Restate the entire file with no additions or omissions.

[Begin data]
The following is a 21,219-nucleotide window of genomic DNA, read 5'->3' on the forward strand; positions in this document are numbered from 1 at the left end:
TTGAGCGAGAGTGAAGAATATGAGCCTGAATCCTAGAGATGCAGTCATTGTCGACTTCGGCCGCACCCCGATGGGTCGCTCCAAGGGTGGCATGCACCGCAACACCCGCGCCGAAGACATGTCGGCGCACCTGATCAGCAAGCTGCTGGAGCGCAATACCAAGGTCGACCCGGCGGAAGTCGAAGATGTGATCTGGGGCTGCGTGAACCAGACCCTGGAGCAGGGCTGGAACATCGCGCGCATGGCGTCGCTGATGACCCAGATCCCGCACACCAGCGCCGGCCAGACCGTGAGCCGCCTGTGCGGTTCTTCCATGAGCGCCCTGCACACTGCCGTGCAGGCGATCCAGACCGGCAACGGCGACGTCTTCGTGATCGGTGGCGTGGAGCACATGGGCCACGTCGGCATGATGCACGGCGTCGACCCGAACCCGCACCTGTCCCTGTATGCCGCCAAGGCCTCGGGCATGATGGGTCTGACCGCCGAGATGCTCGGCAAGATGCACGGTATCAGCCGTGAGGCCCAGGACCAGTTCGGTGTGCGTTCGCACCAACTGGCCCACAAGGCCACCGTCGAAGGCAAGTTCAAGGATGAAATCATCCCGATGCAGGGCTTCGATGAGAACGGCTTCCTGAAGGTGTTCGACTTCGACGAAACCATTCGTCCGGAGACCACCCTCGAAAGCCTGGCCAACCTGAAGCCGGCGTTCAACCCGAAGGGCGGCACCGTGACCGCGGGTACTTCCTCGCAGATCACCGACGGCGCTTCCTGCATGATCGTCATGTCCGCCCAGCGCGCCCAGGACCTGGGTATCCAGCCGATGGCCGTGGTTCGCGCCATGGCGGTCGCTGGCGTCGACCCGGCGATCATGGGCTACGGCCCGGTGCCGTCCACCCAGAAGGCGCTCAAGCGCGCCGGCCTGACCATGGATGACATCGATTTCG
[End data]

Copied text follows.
The following is a 21,219-nucleotide window of genomic DNA, read 5'->3' on the forward strand; positions in this document are numbered from 1 at the left end:
TTGAGCGAGAGTGAAGAATATGAGCCTGAATCCTAGAGATGCAGTCATTGTCGACTTCGGCCGCACCCCGATGGGTCGCTCCAAGGGTGGCATGCACCGCAACACCCGCGCCGAAGACATGTCGGCGCACCTGATCAGCAAGCTGCTGGAGCGCAATACCAAGGTCGACCCGGCGGAAGTCGAAGATGTGATCTGGGGCTGCGTGAACCAGACCCTGGAGCAGGGCTGGAACATCGCGCGCATGGCGTCGCTGATGACCCAGATCCCGCACACCAGCGCCGGCCAGACCGTGAGCCGCCTGTGCGGTTCTTCCATGAGCGCCCTGCACACTGCCGTGCAGGCGATCCAGACCGGCAACGGCGACGTCTTCGTGATCGGTGGCGTGGAGCACATGGGCCACGTCGGCATGATGCACGGCGTCGACCCGAACCCGCACCTGTCCCTGTATGCCGCCAAGGCCTCGGGCATGATGGGTCTGACCGCCGAGATGCTCGGCAAGATGCACGGTATCAGCCGTGAGGCCCAGGACCAGTTCGGTGTGCGTTCGCACCAACTGGCCCACAAGGCCACCGTCGAAGGCAAGTTCAAGGATGAAATCATCCCGATGCAGGGCTTCGATGAGAACGGCTTCCTGAAGGTGTTCGACTTCGACGAAACCATTCGTCCGGAGACCACCCTCGAAAGCCTGGCCAACCTGAAGCCGGCGTTCAACCCGAAGGGCGGCACCGTGACCGCGGGTACTTCCTCGCAGATCACCGACGGCGCTTCCTGCATGATCGTCATGTCCGCCCAGCGCGCCCAGGACCTGGGTATCCAGCCGATGGCCGTGGTTCGCGCCATGGCGGTCGCTGGCGTCGACCCGGCGATCATGGGCTACGGCCCGGTGCCGTCCACCCAGAAGGCGCTCAAGCGCGCCGGCCTGACCATGGATGACATCGATTTCG